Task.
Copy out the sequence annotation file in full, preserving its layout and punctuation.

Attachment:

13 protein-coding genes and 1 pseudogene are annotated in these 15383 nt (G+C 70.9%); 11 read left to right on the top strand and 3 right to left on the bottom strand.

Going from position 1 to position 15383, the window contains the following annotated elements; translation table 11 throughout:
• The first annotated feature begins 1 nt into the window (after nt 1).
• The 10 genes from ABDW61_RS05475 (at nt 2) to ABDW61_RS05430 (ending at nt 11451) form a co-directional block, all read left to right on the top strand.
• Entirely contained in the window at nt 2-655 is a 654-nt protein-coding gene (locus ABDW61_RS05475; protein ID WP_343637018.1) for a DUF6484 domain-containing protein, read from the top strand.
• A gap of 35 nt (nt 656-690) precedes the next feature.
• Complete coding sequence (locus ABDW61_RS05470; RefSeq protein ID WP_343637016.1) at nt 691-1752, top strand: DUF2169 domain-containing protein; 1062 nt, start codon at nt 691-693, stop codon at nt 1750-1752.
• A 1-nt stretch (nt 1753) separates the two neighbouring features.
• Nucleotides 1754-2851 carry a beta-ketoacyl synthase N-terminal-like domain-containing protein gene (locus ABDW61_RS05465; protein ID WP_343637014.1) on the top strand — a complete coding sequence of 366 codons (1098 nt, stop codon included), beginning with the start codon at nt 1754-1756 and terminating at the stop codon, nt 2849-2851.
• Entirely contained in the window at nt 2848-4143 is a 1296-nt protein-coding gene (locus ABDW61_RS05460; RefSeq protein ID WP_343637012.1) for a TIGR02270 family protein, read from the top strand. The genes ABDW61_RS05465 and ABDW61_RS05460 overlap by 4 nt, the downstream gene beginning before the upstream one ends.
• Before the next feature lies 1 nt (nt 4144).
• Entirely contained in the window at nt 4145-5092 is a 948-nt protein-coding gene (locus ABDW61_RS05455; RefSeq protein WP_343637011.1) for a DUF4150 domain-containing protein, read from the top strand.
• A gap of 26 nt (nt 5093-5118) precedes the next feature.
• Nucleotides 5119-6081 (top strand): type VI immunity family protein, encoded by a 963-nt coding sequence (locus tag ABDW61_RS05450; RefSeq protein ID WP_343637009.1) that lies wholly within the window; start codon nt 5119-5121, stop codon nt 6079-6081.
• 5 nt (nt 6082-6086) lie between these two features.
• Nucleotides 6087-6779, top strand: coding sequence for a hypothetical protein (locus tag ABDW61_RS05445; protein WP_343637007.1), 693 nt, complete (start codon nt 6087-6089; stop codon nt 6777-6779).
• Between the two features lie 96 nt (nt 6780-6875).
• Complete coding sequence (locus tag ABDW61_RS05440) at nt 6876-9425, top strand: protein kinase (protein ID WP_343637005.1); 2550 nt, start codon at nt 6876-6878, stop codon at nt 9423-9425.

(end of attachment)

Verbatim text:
13 protein-coding genes and 1 pseudogene are annotated in these 15383 nt (G+C 70.9%); 11 read left to right on the top strand and 3 right to left on the bottom strand.

Going from position 1 to position 15383, the window contains the following annotated elements; translation table 11 throughout:
• The first annotated feature begins 1 nt into the window (after nt 1).
• The 10 genes from ABDW61_RS05475 (at nt 2) to ABDW61_RS05430 (ending at nt 11451) form a co-directional block, all read left to right on the top strand.
• Entirely contained in the window at nt 2-655 is a 654-nt protein-coding gene (locus ABDW61_RS05475; protein ID WP_343637018.1) for a DUF6484 domain-containing protein, read from the top strand.
• A gap of 35 nt (nt 656-690) precedes the next feature.
• Complete coding sequence (locus ABDW61_RS05470; RefSeq protein ID WP_343637016.1) at nt 691-1752, top strand: DUF2169 domain-containing protein; 1062 nt, start codon at nt 691-693, stop codon at nt 1750-1752.
• A 1-nt stretch (nt 1753) separates the two neighbouring features.
• Nucleotides 1754-2851 carry a beta-ketoacyl synthase N-terminal-like domain-containing protein gene (locus ABDW61_RS05465; protein ID WP_343637014.1) on the top strand — a complete coding sequence of 366 codons (1098 nt, stop codon included), beginning with the start codon at nt 1754-1756 and terminating at the stop codon, nt 2849-2851.
• Entirely contained in the window at nt 2848-4143 is a 1296-nt protein-coding gene (locus ABDW61_RS05460; RefSeq protein ID WP_343637012.1) for a TIGR02270 family protein, read from the top strand. The genes ABDW61_RS05465 and ABDW61_RS05460 overlap by 4 nt, the downstream gene beginning before the upstream one ends.
• Before the next feature lies 1 nt (nt 4144).
• Entirely contained in the window at nt 4145-5092 is a 948-nt protein-coding gene (locus ABDW61_RS05455; RefSeq protein WP_343637011.1) for a DUF4150 domain-containing protein, read from the top strand.
• A gap of 26 nt (nt 5093-5118) precedes the next feature.
• Nucleotides 5119-6081 (top strand): type VI immunity family protein, encoded by a 963-nt coding sequence (locus tag ABDW61_RS05450; RefSeq protein ID WP_343637009.1) that lies wholly within the window; start codon nt 5119-5121, stop codon nt 6079-6081.
• 5 nt (nt 6082-6086) lie between these two features.
• Nucleotides 6087-6779, top strand: coding sequence for a hypothetical protein (locus tag ABDW61_RS05445; protein WP_343637007.1), 693 nt, complete (start codon nt 6087-6089; stop codon nt 6777-6779).
• Between the two features lie 96 nt (nt 6780-6875).
• Complete coding sequence (locus tag ABDW61_RS05440) at nt 6876-9425, top strand: protein kinase (protein ID WP_343637005.1); 2550 nt, start codon at nt 6876-6878, stop codon at nt 9423-9425.